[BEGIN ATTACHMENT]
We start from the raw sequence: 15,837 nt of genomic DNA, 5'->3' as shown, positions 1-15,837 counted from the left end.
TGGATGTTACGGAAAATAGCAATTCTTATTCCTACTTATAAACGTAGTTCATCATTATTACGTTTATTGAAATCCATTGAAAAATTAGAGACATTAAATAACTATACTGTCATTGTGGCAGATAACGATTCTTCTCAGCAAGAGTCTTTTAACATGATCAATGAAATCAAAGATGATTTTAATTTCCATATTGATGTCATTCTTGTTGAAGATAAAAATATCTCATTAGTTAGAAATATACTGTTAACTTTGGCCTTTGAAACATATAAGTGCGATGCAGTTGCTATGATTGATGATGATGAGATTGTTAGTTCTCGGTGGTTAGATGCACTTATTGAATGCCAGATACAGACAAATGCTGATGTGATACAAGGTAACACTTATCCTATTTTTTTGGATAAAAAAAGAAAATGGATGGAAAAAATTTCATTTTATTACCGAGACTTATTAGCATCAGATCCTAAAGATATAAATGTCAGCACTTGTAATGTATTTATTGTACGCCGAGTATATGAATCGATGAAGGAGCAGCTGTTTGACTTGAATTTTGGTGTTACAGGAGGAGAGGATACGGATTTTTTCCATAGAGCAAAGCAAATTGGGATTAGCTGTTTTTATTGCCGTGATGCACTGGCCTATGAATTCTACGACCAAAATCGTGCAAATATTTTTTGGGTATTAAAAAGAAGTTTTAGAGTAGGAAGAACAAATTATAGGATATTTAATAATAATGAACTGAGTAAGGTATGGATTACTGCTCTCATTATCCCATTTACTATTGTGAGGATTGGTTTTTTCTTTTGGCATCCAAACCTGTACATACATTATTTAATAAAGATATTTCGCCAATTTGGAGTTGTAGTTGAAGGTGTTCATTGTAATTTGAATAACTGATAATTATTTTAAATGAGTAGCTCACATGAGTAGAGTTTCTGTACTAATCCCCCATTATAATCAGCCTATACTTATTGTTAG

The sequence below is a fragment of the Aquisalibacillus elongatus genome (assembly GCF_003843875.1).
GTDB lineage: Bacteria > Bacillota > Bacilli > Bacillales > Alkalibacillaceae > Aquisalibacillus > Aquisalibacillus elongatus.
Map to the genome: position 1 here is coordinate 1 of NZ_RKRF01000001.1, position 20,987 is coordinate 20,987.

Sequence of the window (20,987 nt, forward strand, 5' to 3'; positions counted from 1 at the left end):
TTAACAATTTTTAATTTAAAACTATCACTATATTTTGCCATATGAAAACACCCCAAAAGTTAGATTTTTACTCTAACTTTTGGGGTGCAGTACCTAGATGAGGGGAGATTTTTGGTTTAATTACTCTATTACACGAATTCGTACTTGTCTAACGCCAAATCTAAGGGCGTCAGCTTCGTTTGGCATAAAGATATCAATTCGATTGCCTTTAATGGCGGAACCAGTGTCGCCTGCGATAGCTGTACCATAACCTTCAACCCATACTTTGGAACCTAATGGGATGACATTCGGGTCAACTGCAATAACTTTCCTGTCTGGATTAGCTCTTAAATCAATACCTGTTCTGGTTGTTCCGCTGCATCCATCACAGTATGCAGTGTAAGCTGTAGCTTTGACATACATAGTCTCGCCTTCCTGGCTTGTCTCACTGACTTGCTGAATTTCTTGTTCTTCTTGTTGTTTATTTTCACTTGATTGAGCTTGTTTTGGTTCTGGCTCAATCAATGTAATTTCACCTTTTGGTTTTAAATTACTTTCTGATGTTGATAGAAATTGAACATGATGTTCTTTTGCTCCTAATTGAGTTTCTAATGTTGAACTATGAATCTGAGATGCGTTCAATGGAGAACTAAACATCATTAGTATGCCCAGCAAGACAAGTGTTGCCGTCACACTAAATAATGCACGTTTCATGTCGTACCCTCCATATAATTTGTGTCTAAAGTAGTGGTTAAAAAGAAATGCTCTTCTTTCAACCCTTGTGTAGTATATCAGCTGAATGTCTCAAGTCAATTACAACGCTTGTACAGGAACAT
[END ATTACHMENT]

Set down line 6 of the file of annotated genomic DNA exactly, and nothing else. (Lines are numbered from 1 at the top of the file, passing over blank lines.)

Sequence of the window (20,987 nt, forward strand, 5' to 3'; positions counted from 1 at the left end):